|Publication Type||Journal Article|
|Year of Publication||2019|
|Authors||Khera, AV, Chaffin, M, Wade, KH, Zahid, S, Brancale, J, Xia, R, DiStefano, M, Senol-Cosar, O, Haas, ME, Bick, A, Aragam, KG, Lander, ES, Smith, GDavey, Mason-Suares, H, Fornage, M, Lebo, M, Timpson, NJ, Kaplan, LM, Kathiresan, S|
|Date Published||2019 Apr 18|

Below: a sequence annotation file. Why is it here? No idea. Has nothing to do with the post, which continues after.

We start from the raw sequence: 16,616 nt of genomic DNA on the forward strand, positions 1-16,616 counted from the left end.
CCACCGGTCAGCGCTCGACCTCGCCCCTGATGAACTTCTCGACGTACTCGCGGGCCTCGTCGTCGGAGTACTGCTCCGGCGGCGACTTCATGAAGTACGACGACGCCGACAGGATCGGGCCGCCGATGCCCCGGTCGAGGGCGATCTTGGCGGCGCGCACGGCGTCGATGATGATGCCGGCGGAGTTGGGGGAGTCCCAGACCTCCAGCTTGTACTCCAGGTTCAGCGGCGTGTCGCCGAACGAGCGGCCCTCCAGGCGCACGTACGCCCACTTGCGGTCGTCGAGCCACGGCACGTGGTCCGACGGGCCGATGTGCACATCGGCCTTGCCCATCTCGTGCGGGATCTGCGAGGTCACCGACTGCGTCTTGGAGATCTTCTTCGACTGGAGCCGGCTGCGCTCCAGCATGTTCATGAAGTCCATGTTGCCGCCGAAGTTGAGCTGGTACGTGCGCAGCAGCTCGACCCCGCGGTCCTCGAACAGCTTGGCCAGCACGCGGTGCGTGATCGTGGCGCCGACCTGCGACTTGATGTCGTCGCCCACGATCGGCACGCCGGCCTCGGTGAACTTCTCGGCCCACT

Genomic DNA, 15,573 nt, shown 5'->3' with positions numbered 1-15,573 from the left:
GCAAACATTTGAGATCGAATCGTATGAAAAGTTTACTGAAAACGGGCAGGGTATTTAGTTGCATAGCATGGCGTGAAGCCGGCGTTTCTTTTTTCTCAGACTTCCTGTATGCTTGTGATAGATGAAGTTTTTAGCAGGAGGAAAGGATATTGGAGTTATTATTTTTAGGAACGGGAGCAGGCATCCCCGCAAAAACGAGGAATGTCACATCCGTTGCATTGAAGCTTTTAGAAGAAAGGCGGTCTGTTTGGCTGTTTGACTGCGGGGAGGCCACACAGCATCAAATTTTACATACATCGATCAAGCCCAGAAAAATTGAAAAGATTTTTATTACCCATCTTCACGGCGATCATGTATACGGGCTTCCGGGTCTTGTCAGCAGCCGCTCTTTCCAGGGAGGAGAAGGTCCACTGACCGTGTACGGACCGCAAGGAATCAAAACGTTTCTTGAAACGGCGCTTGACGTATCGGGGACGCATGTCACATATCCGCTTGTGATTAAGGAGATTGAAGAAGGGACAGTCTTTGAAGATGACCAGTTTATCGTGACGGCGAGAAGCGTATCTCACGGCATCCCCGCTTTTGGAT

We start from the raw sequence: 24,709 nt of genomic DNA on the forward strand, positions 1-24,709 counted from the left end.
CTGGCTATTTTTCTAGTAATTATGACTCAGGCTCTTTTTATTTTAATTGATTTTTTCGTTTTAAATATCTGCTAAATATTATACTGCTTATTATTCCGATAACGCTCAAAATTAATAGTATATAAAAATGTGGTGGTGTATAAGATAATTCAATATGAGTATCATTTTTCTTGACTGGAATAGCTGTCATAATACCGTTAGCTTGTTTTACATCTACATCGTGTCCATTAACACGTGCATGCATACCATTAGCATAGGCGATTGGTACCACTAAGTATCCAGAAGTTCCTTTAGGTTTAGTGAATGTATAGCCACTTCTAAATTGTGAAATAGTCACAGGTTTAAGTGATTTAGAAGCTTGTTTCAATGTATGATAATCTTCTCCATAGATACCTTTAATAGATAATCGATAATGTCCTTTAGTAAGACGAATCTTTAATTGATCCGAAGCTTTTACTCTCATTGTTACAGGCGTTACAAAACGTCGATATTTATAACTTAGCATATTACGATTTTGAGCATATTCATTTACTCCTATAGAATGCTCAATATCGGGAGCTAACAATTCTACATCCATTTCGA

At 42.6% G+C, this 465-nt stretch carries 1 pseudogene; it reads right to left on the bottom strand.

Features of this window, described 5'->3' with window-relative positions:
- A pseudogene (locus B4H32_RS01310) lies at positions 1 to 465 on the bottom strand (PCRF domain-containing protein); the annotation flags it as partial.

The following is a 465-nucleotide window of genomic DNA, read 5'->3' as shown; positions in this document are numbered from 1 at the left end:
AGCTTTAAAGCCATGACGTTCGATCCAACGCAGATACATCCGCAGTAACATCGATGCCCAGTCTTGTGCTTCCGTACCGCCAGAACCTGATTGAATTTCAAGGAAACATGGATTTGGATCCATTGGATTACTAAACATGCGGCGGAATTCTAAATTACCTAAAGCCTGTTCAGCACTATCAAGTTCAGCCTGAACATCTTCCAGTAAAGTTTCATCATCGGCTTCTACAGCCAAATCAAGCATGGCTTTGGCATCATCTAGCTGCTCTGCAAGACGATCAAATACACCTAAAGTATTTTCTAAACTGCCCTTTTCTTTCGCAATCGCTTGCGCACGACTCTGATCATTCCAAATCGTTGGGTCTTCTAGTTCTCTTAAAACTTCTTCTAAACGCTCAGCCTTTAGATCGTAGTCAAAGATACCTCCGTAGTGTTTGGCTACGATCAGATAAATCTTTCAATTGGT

Severe obesity is a rapidly growing global health threat. Although often attributed to unhealthy lifestyle choices or environmental factors, obesity is known to be heritable and highly polygenic; the majority of inherited susceptibility is related to the cumulative effect of many common DNA variants. Here we derive and validate a new polygenic predictor comprised of 2.1 million common variants to quantify this susceptibility and test this predictor in more than 300,000 individuals ranging from middle age to birth. Among middle-aged adults, we observe a 13-kg gradient in weight and a 25-fold gradient in risk of severe obesity across polygenic score deciles. In a longitudinal birth cohort, we note minimal differences in birthweight across score deciles, but a significant gradient emerged in early childhood and reached 12 kg by 18 years of age. This new approach to quantify inherited susceptibility to obesity affords new opportunities for clinical prevention and mechanistic assessment.